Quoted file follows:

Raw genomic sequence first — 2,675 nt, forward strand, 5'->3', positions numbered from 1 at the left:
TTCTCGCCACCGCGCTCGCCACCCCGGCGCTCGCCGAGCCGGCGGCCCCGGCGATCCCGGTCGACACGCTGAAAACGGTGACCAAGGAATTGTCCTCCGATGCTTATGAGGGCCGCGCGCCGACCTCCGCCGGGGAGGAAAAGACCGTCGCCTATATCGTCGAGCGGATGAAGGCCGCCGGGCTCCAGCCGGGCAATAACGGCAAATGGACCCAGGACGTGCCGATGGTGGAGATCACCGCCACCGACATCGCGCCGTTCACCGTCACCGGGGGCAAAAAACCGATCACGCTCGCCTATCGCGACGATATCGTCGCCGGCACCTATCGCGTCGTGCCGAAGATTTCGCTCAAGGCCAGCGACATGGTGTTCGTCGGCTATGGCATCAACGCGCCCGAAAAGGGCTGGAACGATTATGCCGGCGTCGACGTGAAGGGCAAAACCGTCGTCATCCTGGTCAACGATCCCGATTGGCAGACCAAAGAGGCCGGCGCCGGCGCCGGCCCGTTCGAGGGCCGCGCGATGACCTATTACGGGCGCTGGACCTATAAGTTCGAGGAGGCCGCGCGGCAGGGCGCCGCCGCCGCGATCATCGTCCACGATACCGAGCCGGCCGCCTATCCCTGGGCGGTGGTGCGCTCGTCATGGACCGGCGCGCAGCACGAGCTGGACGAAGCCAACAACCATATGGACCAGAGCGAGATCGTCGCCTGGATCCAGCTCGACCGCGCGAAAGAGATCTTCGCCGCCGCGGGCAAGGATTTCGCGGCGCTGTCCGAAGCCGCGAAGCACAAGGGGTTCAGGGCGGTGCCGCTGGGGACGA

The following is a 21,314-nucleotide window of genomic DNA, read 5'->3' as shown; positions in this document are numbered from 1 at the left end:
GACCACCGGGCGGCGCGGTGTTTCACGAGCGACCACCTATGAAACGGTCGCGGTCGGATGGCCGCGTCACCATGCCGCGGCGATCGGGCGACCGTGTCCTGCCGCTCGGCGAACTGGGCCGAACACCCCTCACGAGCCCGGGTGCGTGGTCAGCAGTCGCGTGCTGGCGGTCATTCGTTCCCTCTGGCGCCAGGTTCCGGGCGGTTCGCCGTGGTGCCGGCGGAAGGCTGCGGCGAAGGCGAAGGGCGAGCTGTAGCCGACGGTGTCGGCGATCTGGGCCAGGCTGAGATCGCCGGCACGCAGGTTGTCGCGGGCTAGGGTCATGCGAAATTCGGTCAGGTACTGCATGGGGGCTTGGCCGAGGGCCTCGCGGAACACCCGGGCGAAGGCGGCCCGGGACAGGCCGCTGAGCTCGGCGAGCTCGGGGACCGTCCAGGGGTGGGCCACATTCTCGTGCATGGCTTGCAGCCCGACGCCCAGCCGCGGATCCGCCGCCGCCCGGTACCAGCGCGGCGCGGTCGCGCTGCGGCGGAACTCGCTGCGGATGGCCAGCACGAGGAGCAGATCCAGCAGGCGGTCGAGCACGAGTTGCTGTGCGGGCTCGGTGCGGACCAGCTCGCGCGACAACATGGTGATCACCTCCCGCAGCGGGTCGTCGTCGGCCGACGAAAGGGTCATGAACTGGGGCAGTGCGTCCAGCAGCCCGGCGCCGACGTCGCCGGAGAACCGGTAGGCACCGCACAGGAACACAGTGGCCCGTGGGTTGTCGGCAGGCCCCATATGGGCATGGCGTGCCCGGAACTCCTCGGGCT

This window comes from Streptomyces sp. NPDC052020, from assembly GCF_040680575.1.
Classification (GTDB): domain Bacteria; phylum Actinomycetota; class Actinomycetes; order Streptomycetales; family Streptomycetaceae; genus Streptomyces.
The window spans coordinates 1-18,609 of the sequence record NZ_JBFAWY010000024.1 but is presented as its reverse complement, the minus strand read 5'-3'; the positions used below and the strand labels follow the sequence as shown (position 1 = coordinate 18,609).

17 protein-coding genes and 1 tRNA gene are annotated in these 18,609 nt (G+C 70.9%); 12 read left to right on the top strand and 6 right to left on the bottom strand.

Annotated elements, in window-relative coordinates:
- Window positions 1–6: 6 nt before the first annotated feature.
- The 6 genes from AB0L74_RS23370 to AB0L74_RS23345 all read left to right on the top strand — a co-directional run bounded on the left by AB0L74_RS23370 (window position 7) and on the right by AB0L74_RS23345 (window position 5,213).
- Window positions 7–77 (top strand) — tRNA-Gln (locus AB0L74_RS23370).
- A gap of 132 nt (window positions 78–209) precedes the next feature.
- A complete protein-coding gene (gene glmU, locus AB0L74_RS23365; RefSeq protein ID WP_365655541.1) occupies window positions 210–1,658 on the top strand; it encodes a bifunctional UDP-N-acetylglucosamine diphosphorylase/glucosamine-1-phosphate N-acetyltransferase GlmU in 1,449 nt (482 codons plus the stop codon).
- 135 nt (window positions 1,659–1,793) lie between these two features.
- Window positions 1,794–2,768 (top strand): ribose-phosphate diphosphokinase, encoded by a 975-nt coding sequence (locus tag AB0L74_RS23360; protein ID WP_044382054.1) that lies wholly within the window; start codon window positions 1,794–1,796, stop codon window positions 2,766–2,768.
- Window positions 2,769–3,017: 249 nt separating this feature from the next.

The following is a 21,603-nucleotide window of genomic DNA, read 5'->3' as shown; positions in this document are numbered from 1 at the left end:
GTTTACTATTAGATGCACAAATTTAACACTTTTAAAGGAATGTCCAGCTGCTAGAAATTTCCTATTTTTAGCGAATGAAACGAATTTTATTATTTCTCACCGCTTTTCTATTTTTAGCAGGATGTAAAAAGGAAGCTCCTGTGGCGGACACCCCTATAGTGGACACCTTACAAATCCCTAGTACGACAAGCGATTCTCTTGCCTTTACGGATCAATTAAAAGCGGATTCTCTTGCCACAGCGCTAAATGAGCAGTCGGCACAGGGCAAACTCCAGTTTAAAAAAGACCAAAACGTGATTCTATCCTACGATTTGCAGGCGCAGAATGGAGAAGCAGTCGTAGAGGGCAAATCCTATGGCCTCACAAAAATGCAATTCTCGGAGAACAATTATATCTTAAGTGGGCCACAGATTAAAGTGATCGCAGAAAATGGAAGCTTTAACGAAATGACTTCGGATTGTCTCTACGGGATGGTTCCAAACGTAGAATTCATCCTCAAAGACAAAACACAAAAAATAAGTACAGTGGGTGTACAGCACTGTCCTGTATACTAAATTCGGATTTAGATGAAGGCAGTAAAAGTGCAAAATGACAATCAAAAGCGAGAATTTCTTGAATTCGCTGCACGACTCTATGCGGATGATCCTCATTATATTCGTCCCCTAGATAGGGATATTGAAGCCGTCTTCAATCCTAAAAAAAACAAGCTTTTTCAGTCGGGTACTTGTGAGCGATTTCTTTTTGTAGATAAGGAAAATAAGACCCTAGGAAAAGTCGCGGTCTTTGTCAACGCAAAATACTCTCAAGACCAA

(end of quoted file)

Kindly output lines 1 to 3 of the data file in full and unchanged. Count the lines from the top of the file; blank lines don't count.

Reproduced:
Raw genomic sequence first — 2,675 nt, forward strand, 5'->3', positions numbered from 1 at the left:
TTCTCGCCACCGCGCTCGCCACCCCGGCGCTCGCCGAGCCGGCGGCCCCGGCGATCCCGGTCGACACGCTGAAAACGGTGACCAAGGAATTGTCCTCCGATGCTTATGAGGGCCGCGCGCCGACCTCCGCCGGGGAGGAAAAGACCGTCGCCTATATCGTCGAGCGGATGAAGGCCGCCGGGCTCCAGCCGGGCAATAACGGCAAATGGACCCAGGACGTGCCGATGGTGGAGATCACCGCCACCGACATCGCGCCGTTCACCGTCACCGGGGGCAAAAAACCGATCACGCTCGCCTATCGCGACGATATCGTCGCCGGCACCTATCGCGTCGTGCCGAAGATTTCGCTCAAGGCCAGCGACATGGTGTTCGTCGGCTATGGCATCAACGCGCCCGAAAAGGGCTGGAACGATTATGCCGGCGTCGACGTGAAGGGCAAAACCGTCGTCATCCTGGTCAACGATCCCGATTGGCAGACCAAAGAGGCCGGCGCCGGCGCCGGCCCGTTCGAGGGCCGCGCGATGACCTATTACGGGCGCTGGACCTATAAGTTCGAGGAGGCCGCGCGGCAGGGCGCCGCCGCCGCGATCATCGTCCACGATACCGAGCCGGCCGCCTATCCCTGGGCGGTGGTGCGCTCGTCATGGACCGGCGCGCAGCACGAGCTGGACGAAGCCAACAACCATATGGACCAGAGCGAGATCGTCGCCTGGATCCAGCTCGACCGCGCGAAAGAGATCTTCGCCGCCGCGGGCAAGGATTTCGCGGCGCTGTCCGAAGCCGCGAAGCACAAGGGGTTCAGGGCGGTGCCGCTGGGGACGA

The following is a 21,314-nucleotide window of genomic DNA, read 5'->3' as shown; positions in this document are numbered from 1 at the left end: